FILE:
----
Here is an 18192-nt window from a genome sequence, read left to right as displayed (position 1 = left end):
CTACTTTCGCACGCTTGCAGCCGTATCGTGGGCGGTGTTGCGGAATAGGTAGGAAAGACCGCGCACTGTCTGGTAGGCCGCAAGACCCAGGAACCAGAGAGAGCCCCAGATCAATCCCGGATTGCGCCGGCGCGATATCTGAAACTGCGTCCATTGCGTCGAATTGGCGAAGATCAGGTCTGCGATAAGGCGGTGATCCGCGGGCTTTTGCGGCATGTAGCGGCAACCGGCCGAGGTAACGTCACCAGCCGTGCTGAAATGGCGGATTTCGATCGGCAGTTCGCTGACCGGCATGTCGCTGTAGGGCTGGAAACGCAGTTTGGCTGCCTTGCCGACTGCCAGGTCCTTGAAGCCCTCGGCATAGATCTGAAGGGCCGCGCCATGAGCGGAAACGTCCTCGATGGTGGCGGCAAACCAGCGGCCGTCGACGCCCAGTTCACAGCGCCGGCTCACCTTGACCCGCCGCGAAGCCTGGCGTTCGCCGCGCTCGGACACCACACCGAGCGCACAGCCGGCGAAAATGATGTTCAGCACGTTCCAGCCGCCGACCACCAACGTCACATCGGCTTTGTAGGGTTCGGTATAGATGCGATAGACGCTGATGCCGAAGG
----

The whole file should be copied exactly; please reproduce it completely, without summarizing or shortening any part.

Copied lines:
Here is an 18192-nt window from a genome sequence, read left to right as displayed (position 1 = left end):
CTACTTTCGCACGCTTGCAGCCGTATCGTGGGCGGTGTTGCGGAATAGGTAGGAAAGACCGCGCACTGTCTGGTAGGCCGCAAGACCCAGGAACCAGAGAGAGCCCCAGATCAATCCCGGATTGCGCCGGCGCGATATCTGAAACTGCGTCCATTGCGTCGAATTGGCGAAGATCAGGTCTGCGATAAGGCGGTGATCCGCGGGCTTTTGCGGCATGTAGCGGCAACCGGCCGAGGTAACGTCACCAGCCGTGCTGAAATGGCGGATTTCGATCGGCAGTTCGCTGACCGGCATGTCGCTGTAGGGCTGGAAACGCAGTTTGGCTGCCTTGCCGACTGCCAGGTCCTTGAAGCCCTCGGCATAGATCTGAAGGGCCGCGCCATGAGCGGAAACGTCCTCGATGGTGGCGGCAAACCAGCGGCCGTCGACGCCCAGTTCACAGCGCCGGCTCACCTTGACCCGCCGCGAAGCCTGGCGTTCGCCGCGCTCGGACACCACACCGAGCGCACAGCCGGCGAAAATGATGTTCAGCACGTTCCAGCCGCCGACCACCAACGTCACATCGGCTTTGTAGGGTTCGGTATAGATGCGATAGACGCTGATGCCGAAGG